Is it a bad idea to create a generic "function pointer" union in C?
What you're doing is valid. As long as you're calling the pointed-to function via the proper pointer type, it's well defined.
This union could get big however depending on how many different function types you have to support, and you have to keep it in sync with your set of typedefs. As it turns out you can freely convert from one function pointer type to another via a cast, you just need to make sure you call it with the proper type.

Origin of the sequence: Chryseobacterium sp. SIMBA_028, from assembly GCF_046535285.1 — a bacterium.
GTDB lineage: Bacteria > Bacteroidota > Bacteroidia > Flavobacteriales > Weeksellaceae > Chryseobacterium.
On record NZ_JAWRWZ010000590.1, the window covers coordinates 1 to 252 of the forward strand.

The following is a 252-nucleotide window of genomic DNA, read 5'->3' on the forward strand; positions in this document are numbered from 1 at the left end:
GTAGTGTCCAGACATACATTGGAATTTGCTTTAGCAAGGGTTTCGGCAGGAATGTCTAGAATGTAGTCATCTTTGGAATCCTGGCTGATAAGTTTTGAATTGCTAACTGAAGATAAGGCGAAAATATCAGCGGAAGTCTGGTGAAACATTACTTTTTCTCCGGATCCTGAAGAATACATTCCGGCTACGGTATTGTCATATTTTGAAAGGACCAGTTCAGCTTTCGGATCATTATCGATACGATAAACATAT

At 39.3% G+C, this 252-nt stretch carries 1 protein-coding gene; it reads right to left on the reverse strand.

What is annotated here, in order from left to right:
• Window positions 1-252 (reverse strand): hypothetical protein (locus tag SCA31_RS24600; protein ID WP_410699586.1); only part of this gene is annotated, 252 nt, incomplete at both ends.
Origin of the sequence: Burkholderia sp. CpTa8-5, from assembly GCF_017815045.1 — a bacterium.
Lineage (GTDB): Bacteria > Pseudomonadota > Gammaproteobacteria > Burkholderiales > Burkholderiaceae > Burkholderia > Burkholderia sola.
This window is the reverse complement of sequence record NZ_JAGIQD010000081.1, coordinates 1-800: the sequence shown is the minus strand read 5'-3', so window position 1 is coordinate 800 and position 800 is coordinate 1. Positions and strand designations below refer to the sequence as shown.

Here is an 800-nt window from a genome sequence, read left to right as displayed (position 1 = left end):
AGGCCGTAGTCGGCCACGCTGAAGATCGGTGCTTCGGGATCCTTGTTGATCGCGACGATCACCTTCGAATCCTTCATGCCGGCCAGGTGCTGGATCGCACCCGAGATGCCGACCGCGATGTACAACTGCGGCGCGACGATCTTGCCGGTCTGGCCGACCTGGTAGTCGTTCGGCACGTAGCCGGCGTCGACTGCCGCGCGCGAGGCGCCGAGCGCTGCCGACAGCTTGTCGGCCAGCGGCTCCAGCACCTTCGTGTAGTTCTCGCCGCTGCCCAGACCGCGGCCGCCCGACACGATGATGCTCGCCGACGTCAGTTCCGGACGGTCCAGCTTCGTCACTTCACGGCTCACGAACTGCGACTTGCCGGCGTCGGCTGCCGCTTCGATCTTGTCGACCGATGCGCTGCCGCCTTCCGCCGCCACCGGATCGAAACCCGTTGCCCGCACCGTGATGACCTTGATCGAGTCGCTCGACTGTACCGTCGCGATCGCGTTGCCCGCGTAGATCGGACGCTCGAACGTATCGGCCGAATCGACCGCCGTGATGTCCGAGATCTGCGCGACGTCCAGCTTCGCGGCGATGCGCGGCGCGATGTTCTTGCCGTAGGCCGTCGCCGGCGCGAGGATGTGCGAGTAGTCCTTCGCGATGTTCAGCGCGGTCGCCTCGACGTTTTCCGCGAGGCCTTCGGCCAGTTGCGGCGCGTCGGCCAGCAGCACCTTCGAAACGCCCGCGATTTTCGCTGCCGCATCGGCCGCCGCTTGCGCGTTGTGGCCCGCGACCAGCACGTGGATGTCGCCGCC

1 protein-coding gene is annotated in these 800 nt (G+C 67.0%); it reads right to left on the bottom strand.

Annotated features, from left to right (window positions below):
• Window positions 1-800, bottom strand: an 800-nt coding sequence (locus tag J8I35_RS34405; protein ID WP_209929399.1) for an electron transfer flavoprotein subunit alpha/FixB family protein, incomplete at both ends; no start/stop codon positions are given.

Section 22.214.171.124p8 of the C standard say the following about function pointer conversions:
A pointer to a function of one type may be converted to a pointer to a function of another type and back again; the result shall compare equal to the original pointer. If a converted pointer is used to call a function whose type is not compatible with the referenced type, the behavior is undefined.
So you could also just use
void (*)() as a generic pointer type instead of using a union, then you would need to apply the proper cast when you call it. For example:
typedef void (*FP)(); FP fp = setdata; ... ((PFVAI)fp)(123);